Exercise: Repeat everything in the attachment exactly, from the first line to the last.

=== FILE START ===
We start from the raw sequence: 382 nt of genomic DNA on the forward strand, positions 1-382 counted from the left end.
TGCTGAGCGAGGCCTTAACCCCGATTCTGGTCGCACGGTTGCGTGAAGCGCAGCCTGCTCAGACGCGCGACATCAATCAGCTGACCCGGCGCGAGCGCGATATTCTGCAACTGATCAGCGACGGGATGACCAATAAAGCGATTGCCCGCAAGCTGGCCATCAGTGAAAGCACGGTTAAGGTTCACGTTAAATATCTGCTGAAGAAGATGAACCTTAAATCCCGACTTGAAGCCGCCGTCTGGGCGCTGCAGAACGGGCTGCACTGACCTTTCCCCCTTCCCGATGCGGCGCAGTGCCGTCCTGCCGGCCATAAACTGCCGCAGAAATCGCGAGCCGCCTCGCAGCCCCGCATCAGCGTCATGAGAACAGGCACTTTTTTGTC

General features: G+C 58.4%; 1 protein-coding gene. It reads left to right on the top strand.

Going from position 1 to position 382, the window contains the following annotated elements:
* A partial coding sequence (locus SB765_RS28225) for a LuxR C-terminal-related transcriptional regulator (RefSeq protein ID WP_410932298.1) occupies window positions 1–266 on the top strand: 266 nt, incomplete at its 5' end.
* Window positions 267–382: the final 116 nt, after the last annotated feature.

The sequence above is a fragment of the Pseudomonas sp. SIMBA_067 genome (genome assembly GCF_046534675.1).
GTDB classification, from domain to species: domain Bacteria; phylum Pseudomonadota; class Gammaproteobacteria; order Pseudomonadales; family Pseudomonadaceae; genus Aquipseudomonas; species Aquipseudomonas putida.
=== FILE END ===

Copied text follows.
We start from the raw sequence: 382 nt of genomic DNA on the forward strand, positions 1-382 counted from the left end.
TGCTGAGCGAGGCCTTAACCCCGATTCTGGTCGCACGGTTGCGTGAAGCGCAGCCTGCTCAGACGCGCGACATCAATCAGCTGACCCGGCGCGAGCGCGATATTCTGCAACTGATCAGCGACGGGATGACCAATAAAGCGATTGCCCGCAAGCTGGCCATCAGTGAAAGCACGGTTAAGGTTCACGTTAAATATCTGCTGAAGAAGATGAACCTTAAATCCCGACTTGAAGCCGCCGTCTGGGCGCTGCAGAACGGGCTGCACTGACCTTTCCCCCTTCCCGATGCGGCGCAGTGCCGTCCTGCCGGCCATAAACTGCCGCAGAAATCGCGAGCCGCCTCGCAGCCCCGCATCAGCGTCATGAGAACAGGCACTTTTTTGTC

General features: G+C 58.4%; 1 protein-coding gene. It reads left to right on the top strand.

Going from position 1 to position 382, the window contains the following annotated elements:
* A partial coding sequence (locus SB765_RS28225) for a LuxR C-terminal-related transcriptional regulator (RefSeq protein ID WP_410932298.1) occupies window positions 1–266 on the top strand: 266 nt, incomplete at its 5' end.
* Window positions 267–382: the final 116 nt, after the last annotated feature.

The sequence above is a fragment of the Pseudomonas sp. SIMBA_067 genome (genome assembly GCF_046534675.1).
GTDB classification, from domain to species: domain Bacteria; phylum Pseudomonadota; class Gammaproteobacteria; order Pseudomonadales; family Pseudomonadaceae; genus Aquipseudomonas; species Aquipseudomonas putida.